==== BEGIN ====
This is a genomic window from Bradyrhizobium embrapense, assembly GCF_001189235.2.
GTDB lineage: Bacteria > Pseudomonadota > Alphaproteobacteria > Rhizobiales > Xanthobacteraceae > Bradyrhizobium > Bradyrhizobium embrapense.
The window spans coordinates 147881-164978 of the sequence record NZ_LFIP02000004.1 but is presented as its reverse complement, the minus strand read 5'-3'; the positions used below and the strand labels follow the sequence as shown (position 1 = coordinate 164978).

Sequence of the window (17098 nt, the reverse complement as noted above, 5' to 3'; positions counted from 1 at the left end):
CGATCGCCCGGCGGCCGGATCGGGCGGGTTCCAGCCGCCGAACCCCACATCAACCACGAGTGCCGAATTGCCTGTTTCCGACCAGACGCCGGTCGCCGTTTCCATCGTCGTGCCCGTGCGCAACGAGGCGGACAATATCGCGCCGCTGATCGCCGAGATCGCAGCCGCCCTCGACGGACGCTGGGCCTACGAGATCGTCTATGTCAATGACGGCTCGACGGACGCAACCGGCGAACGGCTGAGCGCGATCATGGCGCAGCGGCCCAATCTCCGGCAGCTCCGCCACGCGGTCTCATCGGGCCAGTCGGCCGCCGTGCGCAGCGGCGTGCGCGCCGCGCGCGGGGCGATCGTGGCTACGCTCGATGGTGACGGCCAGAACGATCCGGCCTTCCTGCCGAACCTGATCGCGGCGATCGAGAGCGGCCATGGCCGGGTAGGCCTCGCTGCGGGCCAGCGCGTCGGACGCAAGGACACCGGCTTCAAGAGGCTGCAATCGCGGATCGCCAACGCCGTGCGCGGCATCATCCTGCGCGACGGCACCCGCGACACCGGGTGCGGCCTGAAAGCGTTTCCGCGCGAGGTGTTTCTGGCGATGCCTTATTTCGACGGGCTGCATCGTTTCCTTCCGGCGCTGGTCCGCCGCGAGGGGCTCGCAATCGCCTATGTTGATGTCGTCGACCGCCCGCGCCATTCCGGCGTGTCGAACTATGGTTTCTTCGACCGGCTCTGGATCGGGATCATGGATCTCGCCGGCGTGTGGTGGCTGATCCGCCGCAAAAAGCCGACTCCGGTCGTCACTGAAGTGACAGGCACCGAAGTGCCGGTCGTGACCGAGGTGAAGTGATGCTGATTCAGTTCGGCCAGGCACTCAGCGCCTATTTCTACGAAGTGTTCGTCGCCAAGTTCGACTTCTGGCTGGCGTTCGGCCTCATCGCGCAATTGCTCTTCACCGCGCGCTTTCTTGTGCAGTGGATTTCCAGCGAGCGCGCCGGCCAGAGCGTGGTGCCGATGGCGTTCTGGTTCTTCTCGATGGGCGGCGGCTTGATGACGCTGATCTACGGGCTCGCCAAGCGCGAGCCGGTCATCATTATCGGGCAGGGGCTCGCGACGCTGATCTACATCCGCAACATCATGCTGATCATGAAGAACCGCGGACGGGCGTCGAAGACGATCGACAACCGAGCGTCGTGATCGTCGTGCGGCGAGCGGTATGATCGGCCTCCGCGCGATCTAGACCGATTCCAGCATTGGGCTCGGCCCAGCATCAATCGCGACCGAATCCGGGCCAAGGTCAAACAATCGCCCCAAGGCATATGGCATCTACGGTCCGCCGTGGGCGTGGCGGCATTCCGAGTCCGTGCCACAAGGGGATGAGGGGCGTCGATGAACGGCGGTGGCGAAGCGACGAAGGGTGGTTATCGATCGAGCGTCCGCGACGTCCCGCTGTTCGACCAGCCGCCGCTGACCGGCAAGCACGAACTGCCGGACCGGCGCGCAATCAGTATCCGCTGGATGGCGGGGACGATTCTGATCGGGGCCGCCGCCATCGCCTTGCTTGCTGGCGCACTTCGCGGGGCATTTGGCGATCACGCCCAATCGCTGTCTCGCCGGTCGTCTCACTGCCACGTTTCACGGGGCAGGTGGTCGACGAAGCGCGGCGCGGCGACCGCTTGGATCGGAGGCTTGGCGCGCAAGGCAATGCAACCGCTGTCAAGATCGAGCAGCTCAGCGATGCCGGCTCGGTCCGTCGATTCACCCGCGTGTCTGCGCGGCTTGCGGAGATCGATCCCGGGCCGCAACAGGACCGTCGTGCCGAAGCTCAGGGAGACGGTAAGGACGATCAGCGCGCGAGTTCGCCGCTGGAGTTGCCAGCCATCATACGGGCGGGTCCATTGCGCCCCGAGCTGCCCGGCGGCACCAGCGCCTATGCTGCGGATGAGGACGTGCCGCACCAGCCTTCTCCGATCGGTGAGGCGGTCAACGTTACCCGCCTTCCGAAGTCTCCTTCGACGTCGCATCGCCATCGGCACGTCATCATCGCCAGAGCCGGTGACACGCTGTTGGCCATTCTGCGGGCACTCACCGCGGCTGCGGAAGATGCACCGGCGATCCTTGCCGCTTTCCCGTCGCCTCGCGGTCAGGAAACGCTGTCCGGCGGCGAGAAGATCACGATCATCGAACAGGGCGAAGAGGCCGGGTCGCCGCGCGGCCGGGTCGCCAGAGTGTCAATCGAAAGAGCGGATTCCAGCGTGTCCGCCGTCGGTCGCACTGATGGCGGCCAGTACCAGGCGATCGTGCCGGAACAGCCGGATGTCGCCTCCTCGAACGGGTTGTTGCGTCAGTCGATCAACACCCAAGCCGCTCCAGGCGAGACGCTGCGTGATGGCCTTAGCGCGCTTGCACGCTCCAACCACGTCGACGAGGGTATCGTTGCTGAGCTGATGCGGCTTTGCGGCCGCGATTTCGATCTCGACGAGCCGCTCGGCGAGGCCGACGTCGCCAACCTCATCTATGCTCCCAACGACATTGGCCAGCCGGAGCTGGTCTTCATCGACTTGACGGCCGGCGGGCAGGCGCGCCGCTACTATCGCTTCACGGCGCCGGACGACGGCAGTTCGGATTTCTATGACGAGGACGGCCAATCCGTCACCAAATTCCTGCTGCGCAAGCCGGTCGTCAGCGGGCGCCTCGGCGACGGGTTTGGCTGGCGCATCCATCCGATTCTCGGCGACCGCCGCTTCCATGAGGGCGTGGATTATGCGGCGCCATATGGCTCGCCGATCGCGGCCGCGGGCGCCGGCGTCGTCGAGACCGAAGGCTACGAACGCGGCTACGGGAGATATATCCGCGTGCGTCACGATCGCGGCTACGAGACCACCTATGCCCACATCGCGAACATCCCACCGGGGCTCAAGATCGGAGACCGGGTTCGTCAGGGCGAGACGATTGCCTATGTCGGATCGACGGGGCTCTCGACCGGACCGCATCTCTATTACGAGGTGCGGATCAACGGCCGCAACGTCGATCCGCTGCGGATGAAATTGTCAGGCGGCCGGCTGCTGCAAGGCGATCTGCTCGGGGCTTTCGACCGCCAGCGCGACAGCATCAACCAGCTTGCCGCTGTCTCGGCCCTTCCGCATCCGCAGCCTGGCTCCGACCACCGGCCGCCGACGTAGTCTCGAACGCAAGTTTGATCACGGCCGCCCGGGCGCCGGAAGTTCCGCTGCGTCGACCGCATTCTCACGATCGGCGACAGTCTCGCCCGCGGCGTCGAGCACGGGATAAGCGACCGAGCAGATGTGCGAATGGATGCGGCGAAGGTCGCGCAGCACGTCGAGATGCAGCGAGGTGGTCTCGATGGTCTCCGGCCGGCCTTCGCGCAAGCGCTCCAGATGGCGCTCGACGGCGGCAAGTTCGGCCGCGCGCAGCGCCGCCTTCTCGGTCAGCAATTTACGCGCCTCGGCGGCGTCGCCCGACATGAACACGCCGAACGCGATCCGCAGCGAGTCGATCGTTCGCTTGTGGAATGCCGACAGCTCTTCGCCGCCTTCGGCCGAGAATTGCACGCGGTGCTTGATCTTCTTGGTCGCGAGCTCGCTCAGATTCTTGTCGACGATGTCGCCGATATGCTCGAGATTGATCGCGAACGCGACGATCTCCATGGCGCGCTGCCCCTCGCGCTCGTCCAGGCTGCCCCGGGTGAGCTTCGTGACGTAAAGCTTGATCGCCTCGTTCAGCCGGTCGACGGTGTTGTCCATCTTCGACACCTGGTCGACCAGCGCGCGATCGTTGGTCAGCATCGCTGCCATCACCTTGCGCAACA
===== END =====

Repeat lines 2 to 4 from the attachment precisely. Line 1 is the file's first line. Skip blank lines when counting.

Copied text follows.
GTDB lineage: Bacteria > Pseudomonadota > Alphaproteobacteria > Rhizobiales > Xanthobacteraceae > Bradyrhizobium > Bradyrhizobium embrapense.
The window spans coordinates 147881-164978 of the sequence record NZ_LFIP02000004.1 but is presented as its reverse complement, the minus strand read 5'-3'; the positions used below and the strand labels follow the sequence as shown (position 1 = coordinate 164978).

Sequence of the window (17098 nt, the reverse complement as noted above, 5' to 3'; positions counted from 1 at the left end):